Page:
Research indicates that young people, especially boys, like to gamble. About 80 percent of those age 17 and younger have gambled at least once within the past year, according to the National Council on Problem Gambling. Ten to 15 percent of youth in the same age bracket demonstrate early signs of a gambling problem, while another 1 to 6 percent experience severe problems. In sum, people under 17 were twice as likely to develop a gambling problem as adults were.
Horror stories include one of a high school student who last year lost all his money on a poker game, then wagered his laptop computer in a bid to get it back. He lost the computer, too.
But more common might be the experience of Brett Scialdone, who graduated this year from high school in Beverly, Mass. Excited by watching the multimillion-dollar poker games on TV, he and some friends started playing. Soon, he says, "we got hooked." But since enrolling at Marshall University in West Virginia this fall, he hasn't played a single game.
"Some of my friends [back in Massachusetts] like to play a lot, and I'm sure it'd be hard for them to stop, but I'm sure they could," Mr. Scialdone says.
In the youth party business, planners say poker and casino themes rank among top requests from those in their early teens and slightly younger. And kids are playing on their own: A University of Pennsylvania survey in 2003 showed 20 percent of 14- and 15-year-olds bet on cards at least once in an average month, while the percentage climbs to 28 percent among 18- and 19-year-olds.
Few adults seem aware of possible dangers, however. In 1997, a survey of Minnesota parents found just 9 percent said they would be "very concerned" if they knew their children were gambling.
In 2004, little seems to have changed. Case in point: Although the National PTA is working closely with other groups to provide thorough education about drugs and other safety issues, the group has not put problem gambling on its agenda.
"People don't think of gambling as a potentially addictive behavior," Romer says. "There's always been an attitude that a little bit of it is OK."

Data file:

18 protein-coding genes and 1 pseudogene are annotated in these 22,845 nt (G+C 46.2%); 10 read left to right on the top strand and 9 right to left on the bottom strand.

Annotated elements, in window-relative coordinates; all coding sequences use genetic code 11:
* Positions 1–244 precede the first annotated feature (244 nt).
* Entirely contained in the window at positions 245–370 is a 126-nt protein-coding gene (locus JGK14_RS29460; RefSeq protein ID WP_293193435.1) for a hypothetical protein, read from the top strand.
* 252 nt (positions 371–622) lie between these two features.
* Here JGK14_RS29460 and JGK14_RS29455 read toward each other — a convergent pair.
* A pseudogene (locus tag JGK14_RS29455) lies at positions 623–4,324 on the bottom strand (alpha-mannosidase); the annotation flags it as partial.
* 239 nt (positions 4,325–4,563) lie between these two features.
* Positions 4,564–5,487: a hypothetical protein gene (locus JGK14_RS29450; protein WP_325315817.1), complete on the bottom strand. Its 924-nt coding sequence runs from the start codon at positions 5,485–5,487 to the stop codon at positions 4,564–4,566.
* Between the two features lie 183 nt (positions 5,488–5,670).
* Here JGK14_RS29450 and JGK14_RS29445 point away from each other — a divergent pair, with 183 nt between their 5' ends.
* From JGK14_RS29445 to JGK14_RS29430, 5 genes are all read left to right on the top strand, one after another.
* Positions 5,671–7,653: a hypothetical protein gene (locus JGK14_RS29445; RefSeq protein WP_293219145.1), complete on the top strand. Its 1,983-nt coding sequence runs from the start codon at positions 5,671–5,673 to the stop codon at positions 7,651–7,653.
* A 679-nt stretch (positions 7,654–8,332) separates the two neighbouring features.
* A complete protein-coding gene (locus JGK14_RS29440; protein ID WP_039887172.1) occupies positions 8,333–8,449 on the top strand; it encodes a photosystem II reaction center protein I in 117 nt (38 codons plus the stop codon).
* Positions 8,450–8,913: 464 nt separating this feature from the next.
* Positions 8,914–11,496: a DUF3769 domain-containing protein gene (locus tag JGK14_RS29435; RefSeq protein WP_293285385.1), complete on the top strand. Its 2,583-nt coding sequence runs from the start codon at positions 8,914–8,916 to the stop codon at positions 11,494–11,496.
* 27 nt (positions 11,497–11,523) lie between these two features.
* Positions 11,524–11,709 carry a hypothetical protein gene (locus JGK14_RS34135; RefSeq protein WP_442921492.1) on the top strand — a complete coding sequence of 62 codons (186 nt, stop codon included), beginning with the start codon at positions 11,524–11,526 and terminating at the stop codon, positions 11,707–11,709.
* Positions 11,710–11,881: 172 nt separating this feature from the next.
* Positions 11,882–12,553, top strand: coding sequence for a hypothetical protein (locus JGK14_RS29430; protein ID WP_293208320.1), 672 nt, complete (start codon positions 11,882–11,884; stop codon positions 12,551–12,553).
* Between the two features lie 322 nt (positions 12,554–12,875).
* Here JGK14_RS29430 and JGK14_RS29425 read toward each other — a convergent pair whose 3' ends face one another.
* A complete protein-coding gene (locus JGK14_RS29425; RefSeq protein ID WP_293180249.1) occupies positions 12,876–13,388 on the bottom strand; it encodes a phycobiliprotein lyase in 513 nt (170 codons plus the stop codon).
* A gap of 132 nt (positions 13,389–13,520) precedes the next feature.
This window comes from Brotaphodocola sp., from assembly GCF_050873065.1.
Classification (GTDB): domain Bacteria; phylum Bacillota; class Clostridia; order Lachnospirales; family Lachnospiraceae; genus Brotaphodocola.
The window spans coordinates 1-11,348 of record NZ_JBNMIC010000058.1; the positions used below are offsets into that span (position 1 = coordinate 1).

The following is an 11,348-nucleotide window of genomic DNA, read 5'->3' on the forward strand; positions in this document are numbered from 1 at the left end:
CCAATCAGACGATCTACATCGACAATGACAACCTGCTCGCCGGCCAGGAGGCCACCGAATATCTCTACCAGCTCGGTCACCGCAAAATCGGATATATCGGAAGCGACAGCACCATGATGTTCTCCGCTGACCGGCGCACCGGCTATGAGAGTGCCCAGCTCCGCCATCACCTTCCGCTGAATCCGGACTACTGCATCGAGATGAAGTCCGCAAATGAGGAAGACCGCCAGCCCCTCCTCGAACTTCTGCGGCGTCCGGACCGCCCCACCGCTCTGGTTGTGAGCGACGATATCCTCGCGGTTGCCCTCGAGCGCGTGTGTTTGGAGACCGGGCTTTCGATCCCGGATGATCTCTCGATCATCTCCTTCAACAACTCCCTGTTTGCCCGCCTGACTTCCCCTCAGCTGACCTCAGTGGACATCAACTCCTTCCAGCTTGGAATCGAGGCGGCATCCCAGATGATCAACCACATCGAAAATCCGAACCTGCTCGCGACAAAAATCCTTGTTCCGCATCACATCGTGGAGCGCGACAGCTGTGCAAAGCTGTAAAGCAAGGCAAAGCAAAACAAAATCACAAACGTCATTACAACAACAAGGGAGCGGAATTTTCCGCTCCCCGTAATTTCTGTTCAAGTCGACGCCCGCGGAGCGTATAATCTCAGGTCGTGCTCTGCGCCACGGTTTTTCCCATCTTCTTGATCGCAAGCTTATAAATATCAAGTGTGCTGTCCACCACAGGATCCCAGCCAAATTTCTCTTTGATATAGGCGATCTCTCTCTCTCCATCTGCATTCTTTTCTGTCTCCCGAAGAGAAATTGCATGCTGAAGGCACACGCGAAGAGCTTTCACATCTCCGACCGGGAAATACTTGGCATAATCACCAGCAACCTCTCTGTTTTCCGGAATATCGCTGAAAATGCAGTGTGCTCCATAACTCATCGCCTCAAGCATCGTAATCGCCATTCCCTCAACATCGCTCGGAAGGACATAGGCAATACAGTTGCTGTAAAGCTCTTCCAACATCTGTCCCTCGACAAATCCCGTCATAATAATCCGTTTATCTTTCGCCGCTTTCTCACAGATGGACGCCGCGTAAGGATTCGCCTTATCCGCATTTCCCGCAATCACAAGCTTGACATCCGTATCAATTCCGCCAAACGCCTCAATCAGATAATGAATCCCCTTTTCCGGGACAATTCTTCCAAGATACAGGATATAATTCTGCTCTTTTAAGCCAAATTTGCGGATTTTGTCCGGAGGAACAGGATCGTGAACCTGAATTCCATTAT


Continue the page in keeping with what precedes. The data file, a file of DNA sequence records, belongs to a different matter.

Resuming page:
Gambling experts are concerned that education about the risks of gambling for youth might not take hold in the universal way drug education did in the 1970s and '80s. Tight state budgets make any sort of new education curriculum a hard sell.
But a deeper problem lurks: State-run lotteries routinely finance public education, and any school-based campaign to reduce gambling could eventually threaten the coffers of the schools themselves.
Churches have historically led campaigns to limit gambling, but they're "much more about antigambling," says Whyte, "than about treatment, recovery, and health promotion messages," which might be necessary to reach a culture already smitten by games of chance.
Still, modest efforts to acquaint parents and children with the risks of gambling are taking root. A program from the North American Training Institute has reached 55,000 Minnesota students, and Georgia educators are considering it as well. And the National Council on Problem Gambling is developing a new pamphlet to highlight warning signs for youths and identify resources for help.
For its part, ESPN airs public service announcements on responsible gambling during its poker programs. Announcers go one step further, says Keri Potts, spokeswoman for ESPN, to highlight not just the multimillion-dollar wins but also the consequences of defeat, such as the tale of one professional player whose losses forced him to live in his recreational vehicle.
Ms. Potts thinks that the network gives a "realistic portrayal" that shows clearly poker is a game of chance.
Yet with government, churches, and parent groups largely sidelined from today's gambling-education efforts, teens and their younger siblings seem likely to keep wagering without hearing too much about the risks.